By Donald Waxman
SAO PAULO — The buzz was deafening in Bolivar Stadium Saturday evening as American Bees stung German Bees 3-1 in the opening match of the Pollinator Cup. The victory was especially honey-sweet for the Americans, considering they had lost their last 416 pollen-ball matches against the Germans.
“It’s inconceivable that we beat this team,” said U.S. coach Freddy Bumble. “We could play them a thousand times and not win a single game—they’re infinitely better than we are. I actually bet against us and am now out $750, so the win is kind of depressing for me, financially and emotionally.”
Pollen-ball is not well understood outside the bee community. The object of the game is to kick or head a pollen grain onto the stigma of a flowering plant. The stigma is a tiny sticky platform at the top of the pistil, which is the plant’s female part. Pollen is a sticky powder produced by the stamen, the male part of the plant. Obviously, stickiness is a major element of the game.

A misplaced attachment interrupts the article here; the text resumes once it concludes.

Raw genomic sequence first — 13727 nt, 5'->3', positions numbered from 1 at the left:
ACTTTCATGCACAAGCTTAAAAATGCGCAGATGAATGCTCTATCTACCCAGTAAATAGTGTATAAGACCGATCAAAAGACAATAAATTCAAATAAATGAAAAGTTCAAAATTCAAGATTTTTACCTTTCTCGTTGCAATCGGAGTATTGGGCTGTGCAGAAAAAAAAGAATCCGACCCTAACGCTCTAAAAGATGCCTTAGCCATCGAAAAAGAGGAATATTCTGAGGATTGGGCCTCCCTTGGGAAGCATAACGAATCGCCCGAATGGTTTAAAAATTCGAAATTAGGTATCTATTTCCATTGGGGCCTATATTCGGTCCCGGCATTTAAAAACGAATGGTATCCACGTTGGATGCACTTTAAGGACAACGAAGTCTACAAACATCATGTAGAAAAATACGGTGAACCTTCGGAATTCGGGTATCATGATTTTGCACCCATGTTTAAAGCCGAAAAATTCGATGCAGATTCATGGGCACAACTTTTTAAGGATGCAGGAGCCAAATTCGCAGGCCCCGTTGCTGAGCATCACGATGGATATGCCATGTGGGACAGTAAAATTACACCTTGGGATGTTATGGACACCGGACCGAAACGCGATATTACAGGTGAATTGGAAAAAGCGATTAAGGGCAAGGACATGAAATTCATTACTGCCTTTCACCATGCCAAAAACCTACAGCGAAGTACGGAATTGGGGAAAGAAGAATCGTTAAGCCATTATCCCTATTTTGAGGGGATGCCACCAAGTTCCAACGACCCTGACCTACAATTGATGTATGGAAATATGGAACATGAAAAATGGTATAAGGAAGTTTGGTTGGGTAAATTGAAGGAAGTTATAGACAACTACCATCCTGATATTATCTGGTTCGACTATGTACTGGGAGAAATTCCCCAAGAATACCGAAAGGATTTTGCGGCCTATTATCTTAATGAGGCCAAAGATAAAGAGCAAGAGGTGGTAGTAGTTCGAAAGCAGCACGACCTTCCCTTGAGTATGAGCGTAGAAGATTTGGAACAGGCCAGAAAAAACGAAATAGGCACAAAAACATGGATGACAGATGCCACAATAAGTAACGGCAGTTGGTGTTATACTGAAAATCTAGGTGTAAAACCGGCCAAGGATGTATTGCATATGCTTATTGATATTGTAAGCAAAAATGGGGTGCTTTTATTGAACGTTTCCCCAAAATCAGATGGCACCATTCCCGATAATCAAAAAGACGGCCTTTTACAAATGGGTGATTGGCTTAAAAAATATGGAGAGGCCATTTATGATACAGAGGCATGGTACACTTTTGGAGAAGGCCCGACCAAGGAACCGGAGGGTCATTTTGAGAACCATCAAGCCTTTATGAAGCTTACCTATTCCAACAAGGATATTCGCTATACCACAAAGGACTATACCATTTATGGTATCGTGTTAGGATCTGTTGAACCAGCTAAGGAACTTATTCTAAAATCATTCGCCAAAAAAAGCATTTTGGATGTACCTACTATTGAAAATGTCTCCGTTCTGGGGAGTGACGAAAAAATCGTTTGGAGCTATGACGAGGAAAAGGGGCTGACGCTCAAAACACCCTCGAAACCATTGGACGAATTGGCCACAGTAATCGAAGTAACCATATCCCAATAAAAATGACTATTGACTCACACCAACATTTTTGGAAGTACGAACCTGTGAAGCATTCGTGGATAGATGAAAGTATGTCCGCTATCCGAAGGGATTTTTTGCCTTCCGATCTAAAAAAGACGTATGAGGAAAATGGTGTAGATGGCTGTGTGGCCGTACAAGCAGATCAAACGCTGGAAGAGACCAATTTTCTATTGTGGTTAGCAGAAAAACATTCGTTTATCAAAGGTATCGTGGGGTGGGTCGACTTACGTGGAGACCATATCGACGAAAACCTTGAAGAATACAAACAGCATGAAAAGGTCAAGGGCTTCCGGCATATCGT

To score, bees must gather a pollen grain from the stamen of one flower and transfer it (by kicking or heading) to the stigma of another flower. This is called cross-pollination. Many bees cheat by taking a pollen grain from one flower and attaching it to the stigma of the same flower. This is self-pollination, and it does not count as a goal in pollen-ball.
Bees are not allowed to touch the pollen grain with their wings. If such an infraction does occur, the referee calls “wings!” and the opposing team gets a penalty kick. The pollen ball is then placed ten inches from a stigma guarded by the other team’s goalie. At such close range, a star kicker usually drills the pollen grain past the goalie and onto the stigma.
Pandemonium ensues, with excessive honey sipping often leading to random stinging and hive looting.